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Plans in motion for summer, fall sports competitions around Bow Valley

Cancellations, modifications, and what in-person sporting events are tentatively booked for this summer and fall in the Bow Valley.
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Runners take off from the start line in the annual Canada Day Fun Run at Centennial Park in Canmore. RMO FILE PHOTO

BOW VALLEY – As warmer weather begins to tease the Bow Valley, local sporting event companies are figuring out the logistics for a safe return to in-person races.

But a glaring centre of focus are restrictions, which has some local organizers opting out of hosting events, while others tentatively set dates for fan-favourite competitions.

Grizzly Mountain Event’s (GME) organizer Tony Smith said it's "risky," but plans are in the works for the ultra marathon and relay on Oct. 10 at the Canmore Nordic Centre.

“From my standing point, there would be nothing better to celebrate Thanksgiving Weekend and get back on track,” said Smith.

If approved, the trail running race would be GME's first event in two years and mark the 10th anniversary of the ultra marathon; something Smith says would be a “dream come true."

The ultra marathon and relay is GME’s only competition on the calendar this year following the cancellations of its summer lineup, which includes Open Water Swim, KCPO SUP CUP, and the XTERRA and road triathlons. All require the use of Quarry Lake.

It can take up to six months to plan events, and due to the current state of health and safety guidelines in Alberta, it wasn’t worth the risk or financial investment to host the summer events, said Smith.

“With so much uncertainty, I’ve kind of run out of lead time to be prepared for July and August,” said Smith. “And also, I’ve lost so much money in the last year, I can’t afford to gamble on spending anymore money on events that may or may not receive permission from the government.”

The fate of Canmore's Canada Day Fun Run will be discussed at the next meeting of its organizers, the Canmore Nordic Ski Club (CNSC). As of now, the July 1 fun-run has a 50 per cent chance of happening in some capacity, according to CNSC.

The Rocky Mountain Soap Women's Walk & Run postponed its May 29-30 event, although, the company is keeping an eye on opportunities later this year.

The Banff Marathon, Half Marathon and 10K switched its early summer date in June in favour of Sept. 12 for a better chance at having mass-participation approved.

Melissa’s Road Race, also organized by the same group behind Banff Marathon, tentatively inked in the popular Banff race for Sept. 25, as well.

Trail running company, 5 Peaks Adventures is attempting to host events on June 5 and Sept. 11 at the Canmore Nordic Centre.

Should local or provincial regulations interfere, 5 Peaks would switch to virtual races, according to its website.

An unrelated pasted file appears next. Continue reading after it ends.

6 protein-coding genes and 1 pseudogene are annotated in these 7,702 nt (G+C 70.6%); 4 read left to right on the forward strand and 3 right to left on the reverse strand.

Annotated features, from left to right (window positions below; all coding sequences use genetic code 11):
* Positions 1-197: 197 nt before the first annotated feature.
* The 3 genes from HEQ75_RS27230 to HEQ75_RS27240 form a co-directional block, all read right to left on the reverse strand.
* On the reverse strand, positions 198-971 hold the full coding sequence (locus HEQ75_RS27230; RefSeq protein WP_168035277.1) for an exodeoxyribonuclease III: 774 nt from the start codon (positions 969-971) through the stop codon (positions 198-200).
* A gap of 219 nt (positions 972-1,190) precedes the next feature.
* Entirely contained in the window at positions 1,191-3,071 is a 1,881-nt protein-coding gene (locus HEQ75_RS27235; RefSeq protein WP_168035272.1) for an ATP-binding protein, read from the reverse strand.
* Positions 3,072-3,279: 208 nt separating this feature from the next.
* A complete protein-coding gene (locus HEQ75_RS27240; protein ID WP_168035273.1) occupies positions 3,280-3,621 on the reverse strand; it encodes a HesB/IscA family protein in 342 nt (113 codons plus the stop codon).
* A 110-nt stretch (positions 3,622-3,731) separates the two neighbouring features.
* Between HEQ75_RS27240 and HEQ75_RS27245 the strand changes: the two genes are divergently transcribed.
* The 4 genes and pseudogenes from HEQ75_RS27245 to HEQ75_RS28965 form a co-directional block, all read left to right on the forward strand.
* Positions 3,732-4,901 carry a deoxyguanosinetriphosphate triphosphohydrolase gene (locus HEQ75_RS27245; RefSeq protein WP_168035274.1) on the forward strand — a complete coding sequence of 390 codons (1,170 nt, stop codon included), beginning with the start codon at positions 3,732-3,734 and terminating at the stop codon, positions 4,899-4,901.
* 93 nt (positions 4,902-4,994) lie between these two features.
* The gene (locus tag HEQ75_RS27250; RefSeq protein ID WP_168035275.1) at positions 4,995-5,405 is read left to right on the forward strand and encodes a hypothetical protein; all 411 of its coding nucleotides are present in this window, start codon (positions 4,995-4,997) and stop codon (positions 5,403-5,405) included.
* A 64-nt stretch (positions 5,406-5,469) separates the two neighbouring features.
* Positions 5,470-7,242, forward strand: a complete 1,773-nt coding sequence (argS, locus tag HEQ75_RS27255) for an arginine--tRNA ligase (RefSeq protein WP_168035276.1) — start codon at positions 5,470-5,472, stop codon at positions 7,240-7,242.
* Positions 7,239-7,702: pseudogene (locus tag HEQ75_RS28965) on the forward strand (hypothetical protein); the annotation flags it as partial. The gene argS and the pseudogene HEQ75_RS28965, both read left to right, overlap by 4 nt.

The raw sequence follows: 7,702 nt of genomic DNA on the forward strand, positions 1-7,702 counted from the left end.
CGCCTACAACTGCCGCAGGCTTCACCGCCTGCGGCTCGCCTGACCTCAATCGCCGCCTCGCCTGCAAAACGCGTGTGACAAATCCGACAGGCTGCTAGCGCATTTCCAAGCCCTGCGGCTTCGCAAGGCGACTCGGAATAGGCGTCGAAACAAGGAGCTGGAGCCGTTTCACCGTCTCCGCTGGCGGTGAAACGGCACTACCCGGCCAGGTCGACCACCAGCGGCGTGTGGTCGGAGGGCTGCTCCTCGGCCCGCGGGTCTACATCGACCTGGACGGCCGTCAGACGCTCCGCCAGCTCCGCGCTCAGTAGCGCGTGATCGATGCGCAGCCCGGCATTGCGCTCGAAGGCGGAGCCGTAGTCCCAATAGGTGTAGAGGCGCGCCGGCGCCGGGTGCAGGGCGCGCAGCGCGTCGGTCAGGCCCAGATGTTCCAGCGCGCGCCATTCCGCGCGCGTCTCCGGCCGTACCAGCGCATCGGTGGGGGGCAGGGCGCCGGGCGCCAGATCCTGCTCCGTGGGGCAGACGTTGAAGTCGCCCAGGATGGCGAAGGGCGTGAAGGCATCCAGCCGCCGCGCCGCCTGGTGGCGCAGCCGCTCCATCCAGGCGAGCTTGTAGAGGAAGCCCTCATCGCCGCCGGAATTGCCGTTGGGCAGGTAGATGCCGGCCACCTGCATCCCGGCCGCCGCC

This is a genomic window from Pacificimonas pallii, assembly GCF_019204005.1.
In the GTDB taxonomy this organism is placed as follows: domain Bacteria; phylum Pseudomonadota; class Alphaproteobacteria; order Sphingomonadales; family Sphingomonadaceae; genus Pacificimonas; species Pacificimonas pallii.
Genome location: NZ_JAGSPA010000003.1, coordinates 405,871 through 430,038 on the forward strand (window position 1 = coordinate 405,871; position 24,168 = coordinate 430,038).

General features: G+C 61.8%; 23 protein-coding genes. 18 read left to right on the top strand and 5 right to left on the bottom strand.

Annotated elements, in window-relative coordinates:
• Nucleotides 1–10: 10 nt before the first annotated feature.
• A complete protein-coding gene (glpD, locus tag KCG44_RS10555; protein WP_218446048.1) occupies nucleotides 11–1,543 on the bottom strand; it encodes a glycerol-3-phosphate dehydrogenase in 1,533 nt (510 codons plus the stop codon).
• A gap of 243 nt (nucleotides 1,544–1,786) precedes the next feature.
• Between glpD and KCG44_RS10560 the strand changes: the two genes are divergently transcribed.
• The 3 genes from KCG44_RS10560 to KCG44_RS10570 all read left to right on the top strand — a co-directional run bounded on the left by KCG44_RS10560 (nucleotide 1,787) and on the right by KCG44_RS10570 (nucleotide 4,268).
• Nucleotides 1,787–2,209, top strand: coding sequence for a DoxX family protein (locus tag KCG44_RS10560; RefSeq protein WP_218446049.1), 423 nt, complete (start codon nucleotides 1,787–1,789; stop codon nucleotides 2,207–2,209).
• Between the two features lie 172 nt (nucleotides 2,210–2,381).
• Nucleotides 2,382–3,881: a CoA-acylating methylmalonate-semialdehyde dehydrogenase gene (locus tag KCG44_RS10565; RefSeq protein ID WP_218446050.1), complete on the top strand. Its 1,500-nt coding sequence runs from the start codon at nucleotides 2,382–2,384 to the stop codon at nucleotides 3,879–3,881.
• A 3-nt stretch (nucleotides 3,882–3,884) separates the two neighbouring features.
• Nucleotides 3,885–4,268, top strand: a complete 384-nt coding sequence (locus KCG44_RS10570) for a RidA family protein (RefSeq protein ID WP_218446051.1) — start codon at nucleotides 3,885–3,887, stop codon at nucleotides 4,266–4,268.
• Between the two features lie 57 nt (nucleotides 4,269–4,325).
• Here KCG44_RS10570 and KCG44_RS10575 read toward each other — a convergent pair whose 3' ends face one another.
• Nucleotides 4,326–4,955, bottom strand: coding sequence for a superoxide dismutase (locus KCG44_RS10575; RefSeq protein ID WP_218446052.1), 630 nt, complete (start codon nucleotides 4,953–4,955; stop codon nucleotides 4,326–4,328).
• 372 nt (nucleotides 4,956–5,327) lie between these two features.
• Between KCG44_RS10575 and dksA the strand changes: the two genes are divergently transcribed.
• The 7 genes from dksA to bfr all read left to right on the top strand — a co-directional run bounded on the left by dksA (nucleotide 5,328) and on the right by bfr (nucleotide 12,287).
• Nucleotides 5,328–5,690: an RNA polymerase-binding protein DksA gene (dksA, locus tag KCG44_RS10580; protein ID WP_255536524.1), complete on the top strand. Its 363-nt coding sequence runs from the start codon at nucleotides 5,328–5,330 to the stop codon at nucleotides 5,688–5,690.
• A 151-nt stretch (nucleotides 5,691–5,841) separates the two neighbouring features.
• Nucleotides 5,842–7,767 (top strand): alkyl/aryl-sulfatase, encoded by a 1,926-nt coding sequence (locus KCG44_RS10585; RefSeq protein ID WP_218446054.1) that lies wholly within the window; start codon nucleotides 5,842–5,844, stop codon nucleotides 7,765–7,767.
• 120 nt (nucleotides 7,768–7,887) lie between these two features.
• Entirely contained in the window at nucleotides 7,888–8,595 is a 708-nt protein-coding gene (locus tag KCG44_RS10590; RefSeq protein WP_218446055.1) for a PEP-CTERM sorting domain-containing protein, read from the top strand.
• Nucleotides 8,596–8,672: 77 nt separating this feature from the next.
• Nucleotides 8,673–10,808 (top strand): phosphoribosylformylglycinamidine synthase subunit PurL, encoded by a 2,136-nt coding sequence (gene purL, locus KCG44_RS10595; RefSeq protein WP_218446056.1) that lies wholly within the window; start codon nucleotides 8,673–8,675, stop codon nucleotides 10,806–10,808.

Plaid Goat, a multi-day mountain bike festival in Canmore, cancelled its July event and will return in 2022.

However, organizer Wanda Bogdane said a modified version of the jump jam is tentatively booked for June 19 and will take place at an indoor facility.

In addition, Plaid Goat is offering a virtual speaker series starting this month similar to what was offered at the annual event, including a discussion on the provincial trail builders association, and an introduction to mountain biking in Alberta.

"As always, we commit to rider safety first and foremost, and will take all required COVID-19 precautions, including a host of optional scenarios that work within the provincial guidelines," Bogdane wrote in an email. "This may include no spectators, masks worn while riding, and other safety provisions. If we are able to hold the event safely, we will proceed. If not, we will defer the Jump Jam to a different date."

With the uncertainty of what restrictions will be in place, a provincial endurance sports group is lobbying the government of Alberta to allow mass participation at events.

Alberta Ultra Racing Association (AURA) has pointed toward the success ski hills have had being open during the pandemic, and believes many sports companies won't survive a second year of cancellations.

"As industry professionals, we believe it is practical to resume outdoor endurance events, at near-normal attendance levels, with specific safety precautions in place," AURA stated. "After close to a year of COVID-19 measures, we now have a greater body of data that should allow the government of Alberta to begin segmenting by industry and activity type, instead of implementing blanket restrictions that cover broad sectors.

"The guidelines for event directors will change with growing public immunity, the proliferation of vaccines, rapid testing, and improved treatments as they evolve."


Jordan Small

About the Author: Jordan Small

Jordan Small joined the Outlook in 2014 and covers the vast world of sports in the Bow Valley. A Barrie, Ont. native, he also wrote for RMO's Mountain Guide section and the MD of Bighorn beat.
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